Psalm 29—The Lord is the Calm in the Storm

Psalm 29—The Lord is the Calm in the Storm

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The voice of the Lord is upon the waters; the God of glory thunders, the Lord, upon many waters. The voice of the Lord is powerful, the voice of the Lord is full of majesty…The Lord sits enthroned over the flood; the Lord sits enthroned as king forever. May the Lord give strength to His people! May the Lord bless His people with peace! Psalm 29: 3-4; 10-11

There are six accounts in the Gospels of Jesus and His Disciples experiencing a storm. In Matthew, Mark and John, there is an occasion when the Disciples are in a boat and Jesus is not with them. There is a storm, the Disciples are frightened, and Jesus comes to them, walking on the water. In the account in the Gospels of Matthew (chapter 14) and Mark (chapter 6), once Jesus gets into the boat, the storm ceases. In John’s account (chapter 6), once Jesus enters the boat, the boat gets to its destination immediately. In these Gospel accounts, it is the presence of Jesus that calms the storm and gets the boat to its destination.

In the Gospels of Matthew (chapter 8), Mark (chapter 4) and Luke (chapter 8), the disciples are on a lake, there is a storm, and Jesus is on board the boat but sleeping. The disciples feel panicked, wake up Jesus and He calms the storm.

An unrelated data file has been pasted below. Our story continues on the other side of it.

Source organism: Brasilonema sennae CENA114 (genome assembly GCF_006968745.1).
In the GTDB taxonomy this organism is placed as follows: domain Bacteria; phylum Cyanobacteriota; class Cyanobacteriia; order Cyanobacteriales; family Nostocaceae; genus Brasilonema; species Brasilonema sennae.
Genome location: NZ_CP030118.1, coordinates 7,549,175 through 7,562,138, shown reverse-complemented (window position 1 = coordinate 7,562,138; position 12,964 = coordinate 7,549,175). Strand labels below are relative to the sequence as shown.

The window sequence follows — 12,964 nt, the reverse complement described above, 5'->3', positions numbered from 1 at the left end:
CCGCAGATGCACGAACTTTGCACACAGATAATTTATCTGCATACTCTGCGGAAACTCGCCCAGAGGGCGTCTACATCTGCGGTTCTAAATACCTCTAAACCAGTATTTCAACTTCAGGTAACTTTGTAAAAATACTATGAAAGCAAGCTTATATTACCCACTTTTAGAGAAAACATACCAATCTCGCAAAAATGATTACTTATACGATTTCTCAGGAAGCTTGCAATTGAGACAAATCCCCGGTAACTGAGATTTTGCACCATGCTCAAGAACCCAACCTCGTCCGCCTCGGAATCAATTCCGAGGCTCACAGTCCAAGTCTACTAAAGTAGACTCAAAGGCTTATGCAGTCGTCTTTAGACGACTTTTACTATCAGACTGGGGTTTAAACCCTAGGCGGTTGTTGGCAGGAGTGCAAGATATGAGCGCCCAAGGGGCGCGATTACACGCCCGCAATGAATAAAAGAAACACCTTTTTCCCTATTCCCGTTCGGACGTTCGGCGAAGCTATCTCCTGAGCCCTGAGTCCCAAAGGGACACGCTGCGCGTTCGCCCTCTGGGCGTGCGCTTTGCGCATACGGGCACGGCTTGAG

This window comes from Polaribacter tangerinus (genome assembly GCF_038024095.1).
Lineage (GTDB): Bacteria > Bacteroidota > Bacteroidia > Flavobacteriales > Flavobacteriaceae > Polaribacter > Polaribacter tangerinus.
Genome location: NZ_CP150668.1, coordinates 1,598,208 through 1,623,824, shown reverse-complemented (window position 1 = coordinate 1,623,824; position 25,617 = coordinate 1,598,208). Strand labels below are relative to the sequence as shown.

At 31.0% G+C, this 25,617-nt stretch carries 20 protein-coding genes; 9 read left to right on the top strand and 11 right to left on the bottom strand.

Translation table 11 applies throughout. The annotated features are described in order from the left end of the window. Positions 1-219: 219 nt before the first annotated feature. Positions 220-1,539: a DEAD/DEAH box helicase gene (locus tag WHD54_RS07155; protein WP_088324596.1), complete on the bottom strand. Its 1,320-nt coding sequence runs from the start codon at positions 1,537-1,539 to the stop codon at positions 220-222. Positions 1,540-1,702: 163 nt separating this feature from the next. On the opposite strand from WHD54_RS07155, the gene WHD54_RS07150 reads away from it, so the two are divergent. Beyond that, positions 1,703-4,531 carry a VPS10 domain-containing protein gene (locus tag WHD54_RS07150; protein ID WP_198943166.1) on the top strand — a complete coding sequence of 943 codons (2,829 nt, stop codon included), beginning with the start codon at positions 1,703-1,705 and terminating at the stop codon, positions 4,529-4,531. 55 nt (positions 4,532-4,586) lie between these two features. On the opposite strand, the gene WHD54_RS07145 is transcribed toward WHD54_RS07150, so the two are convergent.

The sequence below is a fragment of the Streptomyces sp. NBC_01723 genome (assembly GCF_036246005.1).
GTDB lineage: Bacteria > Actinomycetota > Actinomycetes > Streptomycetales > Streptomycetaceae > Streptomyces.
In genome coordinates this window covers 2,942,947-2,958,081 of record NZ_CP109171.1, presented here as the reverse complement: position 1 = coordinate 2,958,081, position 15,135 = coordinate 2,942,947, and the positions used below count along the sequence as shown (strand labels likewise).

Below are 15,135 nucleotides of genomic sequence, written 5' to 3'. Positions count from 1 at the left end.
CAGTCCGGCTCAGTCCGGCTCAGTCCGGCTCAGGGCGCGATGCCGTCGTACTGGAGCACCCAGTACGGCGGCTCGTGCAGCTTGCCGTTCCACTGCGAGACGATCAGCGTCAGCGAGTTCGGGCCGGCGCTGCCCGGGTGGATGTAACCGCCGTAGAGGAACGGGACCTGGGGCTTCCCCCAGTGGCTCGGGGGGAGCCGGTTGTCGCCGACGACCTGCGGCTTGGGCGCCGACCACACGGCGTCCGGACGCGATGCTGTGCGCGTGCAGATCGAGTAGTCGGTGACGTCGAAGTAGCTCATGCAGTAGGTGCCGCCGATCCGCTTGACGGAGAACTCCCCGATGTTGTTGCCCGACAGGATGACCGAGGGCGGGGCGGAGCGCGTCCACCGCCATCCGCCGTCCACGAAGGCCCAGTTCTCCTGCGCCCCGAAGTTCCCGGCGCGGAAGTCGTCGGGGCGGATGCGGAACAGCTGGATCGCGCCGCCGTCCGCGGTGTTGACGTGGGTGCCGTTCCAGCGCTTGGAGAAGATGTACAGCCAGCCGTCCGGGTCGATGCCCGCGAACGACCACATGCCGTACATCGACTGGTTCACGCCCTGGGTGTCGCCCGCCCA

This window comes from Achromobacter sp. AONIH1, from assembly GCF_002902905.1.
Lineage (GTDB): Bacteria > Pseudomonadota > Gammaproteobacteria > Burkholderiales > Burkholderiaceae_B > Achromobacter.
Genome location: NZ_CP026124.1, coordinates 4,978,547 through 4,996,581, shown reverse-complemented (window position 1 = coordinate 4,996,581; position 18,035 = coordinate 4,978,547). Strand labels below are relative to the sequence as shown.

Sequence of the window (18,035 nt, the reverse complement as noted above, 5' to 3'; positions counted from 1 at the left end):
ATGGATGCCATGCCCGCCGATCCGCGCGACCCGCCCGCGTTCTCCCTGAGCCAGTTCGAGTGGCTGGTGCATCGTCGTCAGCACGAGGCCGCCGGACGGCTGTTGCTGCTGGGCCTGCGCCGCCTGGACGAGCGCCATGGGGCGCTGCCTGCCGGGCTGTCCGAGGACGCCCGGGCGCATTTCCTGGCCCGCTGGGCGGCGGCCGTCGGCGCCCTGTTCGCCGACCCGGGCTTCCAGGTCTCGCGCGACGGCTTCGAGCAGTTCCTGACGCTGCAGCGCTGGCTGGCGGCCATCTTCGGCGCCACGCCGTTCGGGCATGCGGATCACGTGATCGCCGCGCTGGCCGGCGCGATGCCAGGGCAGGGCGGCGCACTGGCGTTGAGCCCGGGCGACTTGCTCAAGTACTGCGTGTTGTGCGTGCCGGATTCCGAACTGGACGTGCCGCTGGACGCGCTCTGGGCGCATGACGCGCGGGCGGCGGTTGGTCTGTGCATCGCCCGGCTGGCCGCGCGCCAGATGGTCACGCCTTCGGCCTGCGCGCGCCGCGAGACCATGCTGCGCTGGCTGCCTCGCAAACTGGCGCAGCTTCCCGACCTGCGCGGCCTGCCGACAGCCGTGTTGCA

Both groups of stories show the power of Jesus to calm a storm. Both stories leave us wondering why Jesus allowed the storm to happen. Why was Jesus not on the boat with the Disciples in one set of stories, leaving them to be thrown around by the sea before appearing, and in the other set of stories, why was He sleeping while they were in turmoil? In the current storm we are in with the coronavirus, some of us wonder “where is Jesus? Is He sleeping? Is He not even in our boat?”

In the Gospel of John, Chapter 9, Jesus encounters a man who was born blind. “And His Disciples asked Him, ‘Rabbi, who sinned, this man or his parents, that he was born blind?’ Jesus answered, ‘It was not that this man sinned, or his parents, but that the works of God might be made manifest in him.’”

We know that only good things come God, as we read in James 1:17, “Every good endowment and every perfect gift is from Above, coming down from the Father of lights with whom there is no variation or change.” We know from the miracle of the blind man that God’s power can be made manifest even in the worst of circumstances. We also know that God has the power to calm a storm, and also the ability to let people walk on water. Even now, God’s majesty is still present.

Like the Disciples on the boat, we find ourselves in the midst of a storm that doesn’t seem to want to abate any time soon. The storm is not only the covid-19 disease but ALL the collateral damage that seems to be associated with it, from anxiety to anger to mistrust, judgment, financial implications and worry over the future. To be honest, I sometimes feel like the Disciples in the boat when Jesus was sleeping, wanting to wake Him and say “Hey, are you going to let us drown while You are sleeping?”

There are two things that keep me from despair. One of them is faith in God. I’ve lost a lot of faith in the government, the medical community and other people over the past three months. I’ve also gained a lot of faith in people like first responders, grocery store workers and teachers. My faith in God has not wavered. My faith in God’s plan for my life has not wavered. My desire to work towards salvation has not wavered. Like those disciples on the boat, I am concerned about the waves and how they seem to be throwing me around these days. But I also know that the Lord is still in my boat, even if it seems like He’s sleeping. And that gives me comfort.